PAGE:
At the moment of impact, the patient's brain is violently thrusted back and forth inside the skull, tearing blood vessels and pulling nerve fibers. These injuries cause the brain to swell, blocking the flow of oxygen-carrying blood. Such a condition could result in massive strokes and/or brain death. 

There's this period of time which can last from a few days to a week -- It can even last up to months -- where there's no conscious behavior. 

     The most common cause of death and disability in young people in the age of one to 44 is head injury.  In other words, every ten minutes head injury claims the life of yet another child.

The brain is one of the most complicated organs of the body, subject to much study and misunderstanding.

     Dr. Ghajar discovered an alarming number of discrepancies in coma management when he gathered leading neurosurgeons to develop a protocol called the Guidelines.  They spent two years meeting all over the country, reviewing 3,000 scientific research articles on head injury, and then came together with a document which provides guidelines for treatment and managment of patients with severe head injury. It  presents a  radical new approach to the treatment of severe brain injury, one which not all neurosurgeons agree is best for coma patients. Available through the Brain Trauma Foundation, the Guidelines for treating head trauma were approved by the World Health Organization on May 15, 1997.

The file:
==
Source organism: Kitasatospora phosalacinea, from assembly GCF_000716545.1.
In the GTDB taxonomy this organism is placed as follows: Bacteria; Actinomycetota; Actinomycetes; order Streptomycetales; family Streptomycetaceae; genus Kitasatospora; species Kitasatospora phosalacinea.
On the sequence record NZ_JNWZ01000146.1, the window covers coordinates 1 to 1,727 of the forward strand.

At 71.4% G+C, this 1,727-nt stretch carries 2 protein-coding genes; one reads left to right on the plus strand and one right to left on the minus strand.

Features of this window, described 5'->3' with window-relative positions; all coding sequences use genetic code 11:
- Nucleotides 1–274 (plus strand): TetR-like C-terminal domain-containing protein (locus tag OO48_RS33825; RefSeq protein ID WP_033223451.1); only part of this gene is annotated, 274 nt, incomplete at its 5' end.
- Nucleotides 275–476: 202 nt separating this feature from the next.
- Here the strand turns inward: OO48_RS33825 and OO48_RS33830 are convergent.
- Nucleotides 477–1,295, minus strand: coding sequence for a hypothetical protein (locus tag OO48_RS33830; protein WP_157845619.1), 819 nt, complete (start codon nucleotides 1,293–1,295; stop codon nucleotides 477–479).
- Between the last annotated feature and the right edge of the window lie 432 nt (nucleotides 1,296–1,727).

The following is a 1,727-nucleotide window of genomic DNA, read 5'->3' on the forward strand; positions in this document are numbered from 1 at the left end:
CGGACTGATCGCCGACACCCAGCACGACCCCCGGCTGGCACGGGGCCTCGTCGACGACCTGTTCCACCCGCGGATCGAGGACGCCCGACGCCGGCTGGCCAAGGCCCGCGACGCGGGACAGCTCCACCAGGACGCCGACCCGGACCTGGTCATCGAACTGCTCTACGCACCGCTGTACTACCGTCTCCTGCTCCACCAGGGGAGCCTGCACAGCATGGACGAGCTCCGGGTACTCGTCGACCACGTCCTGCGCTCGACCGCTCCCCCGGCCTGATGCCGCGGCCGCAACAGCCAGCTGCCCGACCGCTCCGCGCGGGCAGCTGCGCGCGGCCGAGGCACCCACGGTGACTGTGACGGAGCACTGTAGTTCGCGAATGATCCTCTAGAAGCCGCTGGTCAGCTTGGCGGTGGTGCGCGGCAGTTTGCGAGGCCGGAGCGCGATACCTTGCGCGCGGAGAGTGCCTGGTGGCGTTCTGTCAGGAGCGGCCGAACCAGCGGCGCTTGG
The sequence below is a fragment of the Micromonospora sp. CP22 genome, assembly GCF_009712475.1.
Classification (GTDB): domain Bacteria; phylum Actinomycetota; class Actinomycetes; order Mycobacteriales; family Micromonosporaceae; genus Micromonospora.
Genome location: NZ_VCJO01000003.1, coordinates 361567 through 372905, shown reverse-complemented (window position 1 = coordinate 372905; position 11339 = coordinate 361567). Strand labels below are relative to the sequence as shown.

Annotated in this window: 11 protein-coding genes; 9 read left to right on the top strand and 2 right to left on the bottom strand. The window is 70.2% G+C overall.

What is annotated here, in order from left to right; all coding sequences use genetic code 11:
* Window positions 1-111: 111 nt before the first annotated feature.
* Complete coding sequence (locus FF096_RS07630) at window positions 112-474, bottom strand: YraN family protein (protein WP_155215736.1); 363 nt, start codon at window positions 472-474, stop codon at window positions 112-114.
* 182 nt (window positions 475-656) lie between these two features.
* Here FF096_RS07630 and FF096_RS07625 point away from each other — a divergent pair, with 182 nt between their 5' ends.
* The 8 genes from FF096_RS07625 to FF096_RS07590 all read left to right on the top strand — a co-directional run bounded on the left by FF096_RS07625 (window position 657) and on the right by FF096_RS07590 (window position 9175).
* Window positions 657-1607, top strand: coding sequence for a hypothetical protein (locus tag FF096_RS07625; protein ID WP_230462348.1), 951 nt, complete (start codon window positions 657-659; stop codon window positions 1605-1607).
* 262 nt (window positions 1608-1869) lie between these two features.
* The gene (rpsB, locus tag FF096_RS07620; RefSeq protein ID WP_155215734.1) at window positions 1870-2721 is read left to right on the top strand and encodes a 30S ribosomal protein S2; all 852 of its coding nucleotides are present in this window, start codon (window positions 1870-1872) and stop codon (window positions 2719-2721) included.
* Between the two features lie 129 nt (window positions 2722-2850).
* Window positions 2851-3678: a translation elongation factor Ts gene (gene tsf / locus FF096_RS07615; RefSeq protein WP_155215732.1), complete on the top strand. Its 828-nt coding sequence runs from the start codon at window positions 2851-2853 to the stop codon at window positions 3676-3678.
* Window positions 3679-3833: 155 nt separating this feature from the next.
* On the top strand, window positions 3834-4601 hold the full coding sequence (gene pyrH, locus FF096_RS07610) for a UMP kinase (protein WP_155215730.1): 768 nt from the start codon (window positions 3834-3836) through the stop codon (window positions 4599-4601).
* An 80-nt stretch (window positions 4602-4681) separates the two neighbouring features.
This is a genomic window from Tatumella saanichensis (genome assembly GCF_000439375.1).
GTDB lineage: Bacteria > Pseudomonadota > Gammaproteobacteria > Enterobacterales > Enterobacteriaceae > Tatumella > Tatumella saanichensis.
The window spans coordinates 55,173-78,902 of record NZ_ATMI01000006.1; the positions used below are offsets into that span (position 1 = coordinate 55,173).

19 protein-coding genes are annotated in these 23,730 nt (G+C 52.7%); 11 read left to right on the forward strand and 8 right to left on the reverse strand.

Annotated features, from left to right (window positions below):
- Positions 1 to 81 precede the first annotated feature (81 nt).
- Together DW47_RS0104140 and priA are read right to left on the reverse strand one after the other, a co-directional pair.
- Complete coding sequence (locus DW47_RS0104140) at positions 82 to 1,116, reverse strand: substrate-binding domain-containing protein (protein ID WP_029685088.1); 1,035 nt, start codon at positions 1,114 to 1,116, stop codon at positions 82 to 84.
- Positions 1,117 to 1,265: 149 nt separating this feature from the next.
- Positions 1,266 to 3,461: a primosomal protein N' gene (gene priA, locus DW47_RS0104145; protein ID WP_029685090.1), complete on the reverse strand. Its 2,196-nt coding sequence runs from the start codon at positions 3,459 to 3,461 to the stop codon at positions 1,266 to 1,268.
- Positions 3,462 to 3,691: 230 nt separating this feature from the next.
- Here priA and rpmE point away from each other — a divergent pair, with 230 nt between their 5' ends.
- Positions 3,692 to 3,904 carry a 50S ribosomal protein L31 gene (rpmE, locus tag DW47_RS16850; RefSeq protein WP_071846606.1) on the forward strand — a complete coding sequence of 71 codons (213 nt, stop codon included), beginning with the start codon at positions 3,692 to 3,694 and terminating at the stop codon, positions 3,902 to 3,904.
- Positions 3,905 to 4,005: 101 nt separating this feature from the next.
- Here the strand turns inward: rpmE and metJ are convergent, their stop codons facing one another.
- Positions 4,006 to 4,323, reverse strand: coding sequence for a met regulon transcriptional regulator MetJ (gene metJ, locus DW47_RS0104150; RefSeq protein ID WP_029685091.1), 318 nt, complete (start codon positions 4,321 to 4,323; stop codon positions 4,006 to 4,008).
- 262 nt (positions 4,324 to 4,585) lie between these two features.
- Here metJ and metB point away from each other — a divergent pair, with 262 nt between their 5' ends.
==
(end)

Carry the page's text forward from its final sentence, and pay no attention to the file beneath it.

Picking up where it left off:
The family and friends of the victim feel the psychic repercussions of the head injury acutely as well. Caring for an injured family member can be very demanding and result in economic loss and emotional burdens.

    It can change the very nature of family life; the resultant emotional difficulties can affect the cohesiveness of the family unit.

     Typically, the emotional damage is intense, affecting family and friends for years afterward and sometimes leading to the breakup of previously stable family units. Family & Child Resources

Glasgow Coma Score